Museums can’t buy a new Louis Vuitton bag every time they want to show off their wealth so instead, they display bling by hiring big-name architects to create new and shiny, glass-filled galleries. LACMA will be joining this popularity game with a planned $650 million expansion by the Pritzker prize-winning architect Peter Zumthor. $450 will be allotted for construction with the remaining $200 million set aside for administrative expenses and contingency.
The exact timeline for construction, according to the Los Angeles Times, will be unveiled next month, and throughout the summer, architectural renderings will be in the museum’s forthcoming exhibition The Presence of the Past: Peter Zumthor Reconsiders LACMA. Current plans call for four of the museum’s buildings to be demolished. They will be replaced by Zumthor’s teardrop design, a glass-walled structure inspired by the La Brea Tar Pits. While the the teardrop proposal remains vastly different from LACMA’s blocky, sand-colored homebase, the square footage of the interior galleries will remain approximately the same.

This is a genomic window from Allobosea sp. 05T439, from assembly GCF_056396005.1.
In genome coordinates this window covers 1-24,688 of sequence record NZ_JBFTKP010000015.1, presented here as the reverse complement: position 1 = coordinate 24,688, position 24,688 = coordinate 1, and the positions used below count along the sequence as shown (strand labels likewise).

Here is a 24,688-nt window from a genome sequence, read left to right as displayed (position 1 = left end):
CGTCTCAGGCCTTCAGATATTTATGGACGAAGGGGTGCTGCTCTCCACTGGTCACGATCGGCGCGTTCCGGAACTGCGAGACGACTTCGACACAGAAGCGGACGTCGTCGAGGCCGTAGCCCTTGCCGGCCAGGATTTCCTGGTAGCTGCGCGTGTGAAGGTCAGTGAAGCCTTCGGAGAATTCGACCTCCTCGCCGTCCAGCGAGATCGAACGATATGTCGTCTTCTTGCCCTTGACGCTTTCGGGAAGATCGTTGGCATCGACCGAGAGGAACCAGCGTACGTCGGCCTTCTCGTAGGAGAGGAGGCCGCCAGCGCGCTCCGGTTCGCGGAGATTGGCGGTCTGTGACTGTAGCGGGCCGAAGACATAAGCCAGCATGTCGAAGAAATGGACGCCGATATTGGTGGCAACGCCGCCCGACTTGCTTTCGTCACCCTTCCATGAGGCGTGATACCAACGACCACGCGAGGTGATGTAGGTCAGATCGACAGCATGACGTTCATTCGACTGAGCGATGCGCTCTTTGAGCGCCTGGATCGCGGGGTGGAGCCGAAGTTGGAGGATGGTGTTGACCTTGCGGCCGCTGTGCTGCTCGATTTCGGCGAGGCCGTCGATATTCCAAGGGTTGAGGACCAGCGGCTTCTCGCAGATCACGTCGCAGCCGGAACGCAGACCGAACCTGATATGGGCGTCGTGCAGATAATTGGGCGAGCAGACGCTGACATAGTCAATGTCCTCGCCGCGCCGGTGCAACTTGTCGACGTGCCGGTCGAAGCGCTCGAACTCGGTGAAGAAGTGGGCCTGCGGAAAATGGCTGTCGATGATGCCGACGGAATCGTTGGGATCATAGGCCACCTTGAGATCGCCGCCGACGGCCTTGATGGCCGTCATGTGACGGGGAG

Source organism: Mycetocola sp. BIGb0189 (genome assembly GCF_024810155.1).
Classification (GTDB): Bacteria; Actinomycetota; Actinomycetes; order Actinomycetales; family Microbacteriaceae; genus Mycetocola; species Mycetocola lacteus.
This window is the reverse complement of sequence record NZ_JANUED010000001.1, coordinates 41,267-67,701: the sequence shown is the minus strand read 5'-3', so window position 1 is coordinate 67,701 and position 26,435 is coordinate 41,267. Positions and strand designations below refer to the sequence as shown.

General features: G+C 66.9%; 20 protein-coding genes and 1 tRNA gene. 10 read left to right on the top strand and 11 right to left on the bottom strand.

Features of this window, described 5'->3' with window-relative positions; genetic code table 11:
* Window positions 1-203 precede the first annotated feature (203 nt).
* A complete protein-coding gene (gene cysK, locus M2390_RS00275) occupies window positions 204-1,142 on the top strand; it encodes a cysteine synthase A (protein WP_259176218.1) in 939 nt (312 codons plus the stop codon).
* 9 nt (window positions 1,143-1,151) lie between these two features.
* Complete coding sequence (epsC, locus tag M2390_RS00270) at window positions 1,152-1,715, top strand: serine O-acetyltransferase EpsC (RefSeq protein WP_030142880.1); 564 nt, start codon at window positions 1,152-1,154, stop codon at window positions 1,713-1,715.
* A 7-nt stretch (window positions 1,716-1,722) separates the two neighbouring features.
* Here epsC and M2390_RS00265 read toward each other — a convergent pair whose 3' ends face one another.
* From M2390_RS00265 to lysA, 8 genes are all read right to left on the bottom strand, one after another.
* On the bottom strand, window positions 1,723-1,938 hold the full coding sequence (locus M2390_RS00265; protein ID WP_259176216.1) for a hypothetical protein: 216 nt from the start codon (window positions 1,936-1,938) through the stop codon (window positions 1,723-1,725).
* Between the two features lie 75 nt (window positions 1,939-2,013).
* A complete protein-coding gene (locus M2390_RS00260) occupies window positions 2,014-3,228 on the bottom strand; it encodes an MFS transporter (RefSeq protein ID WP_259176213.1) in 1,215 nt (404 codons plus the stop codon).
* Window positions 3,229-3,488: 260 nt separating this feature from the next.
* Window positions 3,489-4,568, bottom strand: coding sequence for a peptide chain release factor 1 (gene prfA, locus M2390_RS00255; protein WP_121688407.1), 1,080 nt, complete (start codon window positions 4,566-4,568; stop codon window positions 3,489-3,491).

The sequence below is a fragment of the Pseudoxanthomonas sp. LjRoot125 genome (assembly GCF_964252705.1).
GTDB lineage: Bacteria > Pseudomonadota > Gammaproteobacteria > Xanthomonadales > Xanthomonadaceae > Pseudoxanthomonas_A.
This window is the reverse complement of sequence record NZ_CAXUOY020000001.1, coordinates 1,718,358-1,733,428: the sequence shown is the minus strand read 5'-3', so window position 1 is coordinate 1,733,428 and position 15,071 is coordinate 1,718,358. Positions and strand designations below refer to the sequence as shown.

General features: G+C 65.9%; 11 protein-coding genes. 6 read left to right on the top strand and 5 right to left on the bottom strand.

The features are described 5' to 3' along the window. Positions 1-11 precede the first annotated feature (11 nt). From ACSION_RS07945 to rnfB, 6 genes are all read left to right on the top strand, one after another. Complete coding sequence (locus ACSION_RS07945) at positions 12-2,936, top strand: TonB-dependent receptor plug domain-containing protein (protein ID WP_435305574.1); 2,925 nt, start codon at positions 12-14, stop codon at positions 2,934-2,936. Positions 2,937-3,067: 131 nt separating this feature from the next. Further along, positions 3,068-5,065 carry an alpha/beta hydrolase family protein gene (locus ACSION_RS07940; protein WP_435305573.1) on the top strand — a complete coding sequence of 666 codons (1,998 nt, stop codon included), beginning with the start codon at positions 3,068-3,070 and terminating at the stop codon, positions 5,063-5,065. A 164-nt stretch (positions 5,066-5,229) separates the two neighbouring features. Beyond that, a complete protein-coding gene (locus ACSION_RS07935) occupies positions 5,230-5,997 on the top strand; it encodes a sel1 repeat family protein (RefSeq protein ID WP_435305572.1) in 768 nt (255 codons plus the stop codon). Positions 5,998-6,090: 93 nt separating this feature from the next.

That’s too bad for a museum which lays claim to over 100,000 artworks; a true expansion would need to keep that in mind, as it could open up greater opportunities for curators to show more of LACMA’s collection, and for growing its audience. This is a remodel, not a full-fledged expansion.
That’s one downside to LACMA’s long-term vision. In the short-term, LACMA’s remodel will very likely cause other setbacks. Once the demolition begins, galleries will close and artworks will move off-site, leaving a shell of the former museum with slimmer attendance numbers and fewer staff members. In 2000, MoMA employees went on strike, fearing similarly disastrous effects during that museum’s architectural expansion. After four months of debate, the well-publicized strike ended, resulting in the prevention of layoffs planned during the MoMA’s 2002-04 closure.
Layoffs, though, seem likely with SFMOMA’s expansion, which will begin this summer. For three years, SFMOMA will close its doors due to construction. The administration admits to impending layoffs they attribute to lost ticket sales. LACMA might be able to avoid a lengthy closure and vast staff reductions with a $200 million contingency, but so far, their remodel looks like little more than a pricey update.